Another marked change is shown in the manner in which Helen and Granville Beauclerc fall in love. Miss Edgeworth had always protested against the doctrine that love is a mere matter of personal beauty; she showed how it may enslave for a moment, but that a preference resting on so precarious a foundation was but a paltry tribute to her sex. Love, she rightly preached, must be founded on higher motives; but her heroes and heroines were too apt to fall in love in an edifying and instructive manner; they know too well why they succumbed to the tender passion. Until now she had almost denied the existence of romantic love, agreeing, it would seem, with her own Mrs. Broadhurst: “Ask half the men you are acquainted with why they are married, and their answer, if they speak the truth, will be: ‘Because I met Miss Such-a-one at such a place, and we were continually together.’” “‘Propinquity, propinquity,’ as my father used to say — and he was married five times, and twice to heiresses.” That amiable and respectable Bluebeard, Miss Edgeworth’s father, had hitherto held final sway over her characters. Was it the removal of this influence that allowed Helen and Granville to fall in love in a more rational manner? Helen does not now wait to see whether Beauclerc has every virtue under the sun before she ventures to love him; indeed, she sees his foibles clearly, and it is just when she believes that he has shown a lack of honor and sincerity that in her burst of grief she discovers that she loves him; loves him whatever he is, whatever he does. As for Granville, he falls in love in a thorough-going, earnest manner, which increases our feeling of his reality. It has been objected to Miss Edgeworth’s love-making that it is stiff as compared with that of the present day. It certainly presents a contrast to that of the Broughton school; but the loves of Helen and Granville, as told by her in so real and human a manner, reveal their feelings to be none the less tender that they are not hysterical, or any the less deep for their power of modesty, reverence and reserve.
Helen was suggested by Crabbe’s tale, The Confidant, but that feeling which is sinfully gratified and severely punished in Crabbe’s story becomes refined and reformed in Miss Edgeworth’s crucible. It is, however, interesting to compare her romance with the rapid sketch of the stern original. Another new feature in Helen is a tendency to describe natural objects. Until now there had never been in Miss Edgeworth’s writings a description of scenery or a sign of delight in it. She had, as we know, a contempt for the mere pleasures of the senses, and so little appreciation of the beautiful that she once condemns a character who buys something to gratify the eye, not recognizing that the eye, as well as the body and mind, must be fed. Yet in Helen, to our surprise, we encounter some lovingly detailed scenic bits; we even find her citing Wordsworth. It is clear she had not remained wholly untouched by the new influences surging around her. Another feature of Helen is the lack of a didactic tone. Speaking of Scott’s novels, she remarks that his morality is not in purple patches, ostentatiously obtrusive, but woven in through the very texture of the stuff. She knew that her faults lay in the opposite direction, and it is evident she had striven to avoid them. A writer who can learn from criticism and experience, who can adopt a new method of writing when past the age of sixty, is a remarkable writer indeed.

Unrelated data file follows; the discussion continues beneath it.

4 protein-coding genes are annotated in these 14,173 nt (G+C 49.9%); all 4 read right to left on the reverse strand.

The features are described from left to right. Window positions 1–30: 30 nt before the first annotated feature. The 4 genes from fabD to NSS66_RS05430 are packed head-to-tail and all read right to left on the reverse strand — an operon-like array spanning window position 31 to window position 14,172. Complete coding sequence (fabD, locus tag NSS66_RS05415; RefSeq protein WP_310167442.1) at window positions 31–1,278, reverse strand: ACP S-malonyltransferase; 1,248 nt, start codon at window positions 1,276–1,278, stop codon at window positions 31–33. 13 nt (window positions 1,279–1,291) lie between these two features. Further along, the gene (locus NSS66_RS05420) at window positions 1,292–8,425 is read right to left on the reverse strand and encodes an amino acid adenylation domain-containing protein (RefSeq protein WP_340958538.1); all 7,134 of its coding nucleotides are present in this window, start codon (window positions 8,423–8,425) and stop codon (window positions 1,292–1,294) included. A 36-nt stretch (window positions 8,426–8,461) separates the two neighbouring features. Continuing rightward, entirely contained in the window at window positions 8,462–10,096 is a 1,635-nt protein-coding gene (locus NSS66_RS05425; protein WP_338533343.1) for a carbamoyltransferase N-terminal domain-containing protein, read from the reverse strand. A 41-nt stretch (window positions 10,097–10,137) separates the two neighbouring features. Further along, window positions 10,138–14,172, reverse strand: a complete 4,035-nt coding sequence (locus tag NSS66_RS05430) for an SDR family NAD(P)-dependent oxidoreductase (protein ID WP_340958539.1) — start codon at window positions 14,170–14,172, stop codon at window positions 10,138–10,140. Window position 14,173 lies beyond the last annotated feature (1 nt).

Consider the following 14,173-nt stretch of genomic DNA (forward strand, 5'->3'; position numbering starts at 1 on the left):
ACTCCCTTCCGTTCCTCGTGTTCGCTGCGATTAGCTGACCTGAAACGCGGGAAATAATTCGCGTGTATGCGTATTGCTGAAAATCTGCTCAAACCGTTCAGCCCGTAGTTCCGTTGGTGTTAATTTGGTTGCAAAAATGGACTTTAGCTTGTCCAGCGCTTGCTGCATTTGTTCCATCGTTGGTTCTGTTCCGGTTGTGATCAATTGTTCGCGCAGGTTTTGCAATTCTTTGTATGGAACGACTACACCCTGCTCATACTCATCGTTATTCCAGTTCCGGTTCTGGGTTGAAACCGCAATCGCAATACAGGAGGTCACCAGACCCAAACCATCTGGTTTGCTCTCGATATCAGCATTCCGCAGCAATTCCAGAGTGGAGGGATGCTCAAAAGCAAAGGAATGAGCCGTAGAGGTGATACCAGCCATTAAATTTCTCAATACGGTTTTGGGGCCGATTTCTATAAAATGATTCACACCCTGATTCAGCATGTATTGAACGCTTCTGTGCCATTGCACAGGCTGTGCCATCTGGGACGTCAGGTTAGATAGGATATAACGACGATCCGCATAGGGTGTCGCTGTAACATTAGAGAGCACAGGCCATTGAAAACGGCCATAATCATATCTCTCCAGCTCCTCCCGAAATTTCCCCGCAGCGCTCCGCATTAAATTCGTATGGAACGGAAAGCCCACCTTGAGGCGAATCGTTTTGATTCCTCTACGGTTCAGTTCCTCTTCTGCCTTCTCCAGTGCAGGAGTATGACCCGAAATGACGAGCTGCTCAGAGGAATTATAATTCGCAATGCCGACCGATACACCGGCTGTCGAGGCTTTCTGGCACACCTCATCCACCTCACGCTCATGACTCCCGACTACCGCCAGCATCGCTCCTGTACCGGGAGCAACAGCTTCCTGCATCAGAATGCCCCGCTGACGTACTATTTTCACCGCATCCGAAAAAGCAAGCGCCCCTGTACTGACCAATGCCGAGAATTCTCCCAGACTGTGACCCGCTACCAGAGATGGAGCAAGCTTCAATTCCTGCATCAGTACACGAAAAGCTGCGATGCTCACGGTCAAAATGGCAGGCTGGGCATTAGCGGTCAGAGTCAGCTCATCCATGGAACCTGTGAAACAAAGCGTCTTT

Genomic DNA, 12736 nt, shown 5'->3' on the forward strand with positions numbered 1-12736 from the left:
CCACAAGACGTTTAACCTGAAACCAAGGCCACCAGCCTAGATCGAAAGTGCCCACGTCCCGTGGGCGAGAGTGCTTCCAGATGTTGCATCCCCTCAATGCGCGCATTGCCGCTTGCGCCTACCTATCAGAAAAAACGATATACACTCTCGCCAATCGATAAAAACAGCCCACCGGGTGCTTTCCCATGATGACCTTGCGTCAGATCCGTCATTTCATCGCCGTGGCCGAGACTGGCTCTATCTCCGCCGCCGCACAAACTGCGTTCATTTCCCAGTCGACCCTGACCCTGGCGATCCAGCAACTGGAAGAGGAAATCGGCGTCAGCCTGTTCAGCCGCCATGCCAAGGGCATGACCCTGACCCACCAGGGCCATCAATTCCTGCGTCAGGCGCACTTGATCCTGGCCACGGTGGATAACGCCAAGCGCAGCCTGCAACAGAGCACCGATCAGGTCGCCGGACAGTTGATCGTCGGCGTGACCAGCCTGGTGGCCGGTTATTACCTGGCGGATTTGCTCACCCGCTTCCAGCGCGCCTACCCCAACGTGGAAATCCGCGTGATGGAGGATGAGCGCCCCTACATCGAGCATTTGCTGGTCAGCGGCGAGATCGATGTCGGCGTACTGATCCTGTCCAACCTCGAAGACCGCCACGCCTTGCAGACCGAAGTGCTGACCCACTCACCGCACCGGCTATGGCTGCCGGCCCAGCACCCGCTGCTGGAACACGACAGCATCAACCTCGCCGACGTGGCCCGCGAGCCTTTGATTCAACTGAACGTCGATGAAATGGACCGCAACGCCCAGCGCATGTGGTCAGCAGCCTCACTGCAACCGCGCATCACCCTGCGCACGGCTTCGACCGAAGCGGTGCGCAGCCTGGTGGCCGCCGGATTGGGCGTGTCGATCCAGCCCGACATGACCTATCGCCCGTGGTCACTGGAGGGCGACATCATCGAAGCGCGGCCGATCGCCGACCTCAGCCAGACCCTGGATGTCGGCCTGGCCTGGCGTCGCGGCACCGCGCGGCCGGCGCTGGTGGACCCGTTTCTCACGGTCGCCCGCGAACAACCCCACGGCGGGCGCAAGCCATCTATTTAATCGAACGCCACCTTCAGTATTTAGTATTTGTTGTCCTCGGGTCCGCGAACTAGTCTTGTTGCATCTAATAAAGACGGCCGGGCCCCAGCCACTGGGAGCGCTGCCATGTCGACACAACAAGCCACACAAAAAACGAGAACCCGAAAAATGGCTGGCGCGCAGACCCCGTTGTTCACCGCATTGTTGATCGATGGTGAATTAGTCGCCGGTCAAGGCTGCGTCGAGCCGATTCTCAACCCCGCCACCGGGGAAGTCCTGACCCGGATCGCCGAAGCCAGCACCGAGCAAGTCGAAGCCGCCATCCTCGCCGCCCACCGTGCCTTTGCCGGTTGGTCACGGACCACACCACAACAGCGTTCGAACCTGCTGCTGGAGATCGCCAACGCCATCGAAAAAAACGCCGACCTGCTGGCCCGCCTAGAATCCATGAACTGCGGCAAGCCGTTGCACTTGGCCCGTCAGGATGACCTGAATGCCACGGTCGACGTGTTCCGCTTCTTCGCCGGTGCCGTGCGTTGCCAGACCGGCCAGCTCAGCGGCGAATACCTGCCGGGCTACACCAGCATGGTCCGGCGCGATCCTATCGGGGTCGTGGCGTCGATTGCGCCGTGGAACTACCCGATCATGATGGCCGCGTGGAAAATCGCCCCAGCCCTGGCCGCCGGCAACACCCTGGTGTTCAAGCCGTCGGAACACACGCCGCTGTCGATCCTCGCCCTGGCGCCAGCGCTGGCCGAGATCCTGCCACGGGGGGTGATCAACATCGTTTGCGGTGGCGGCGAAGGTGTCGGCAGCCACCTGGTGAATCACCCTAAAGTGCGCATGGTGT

The fears that Miss Edgeworth had felt concerning Helen were truly uncalled for, but the eagerness with which she listened to criticisms upon it showed how little confident she felt of it herself. To her friend Dr. Holland she wrote after its appearance:—
I am very glad that you have been pleased with Helen— far above my expectations! And I thank you for that warmth of kindness with which you enter into all the details of the characters and plan of the story. Nothing but regard for the author could have made you give so much importance to my tale. It has always been my fault to let the moral end I had in view appear too soon and too clearly, and I am not surprised that my old fault, notwithstanding some pains which I certainly thought I took to correct it, should still abide by me. As to Lady Davenant’s loving Helen better than she did her daughter — I can’t help it, nor could she. It is her fault, not mine, and I can only say it was very natural that, after having begun by mistake and neglect in her early education, she should feel afterwards disinclined to one who was a constant object of self-reproach to her. Lady Davenant is not represented as a perfect character. All, then, that I have to answer for is, whether her faults are natural to the character I drew, and tend in their representation to the moral I would enforce or insinuate.
Oh, thank you for telling me of my blunder in making the dean die of apoplexy with his eyes fixed on Helen. Absurd! How shall I kill him in the next edition, if ever I am allowed an opportunity? Would palsy do? May there not be a partial power of will surviving a stroke of palsy, which would permit the poor old man to die with his eyes directed to his niece? Please to answer this question; and if palsy will not do my business, please to suggest something that will, and with as little alteration of the text as maybe. Not because I am unwilling to take the trouble of correcting, but that I don’t think it worth while to make alterations, even emendations, of great length. Better make a new one, according to Pope’s hackney coachman’s principle. (The punctuation shall be mended.)
10 She always refused to have her portrait taken, and all published so-called portraits of Maria Edgeworth are purely fancy productions.
Last updated Sunday, March 27, 2016 at 11:54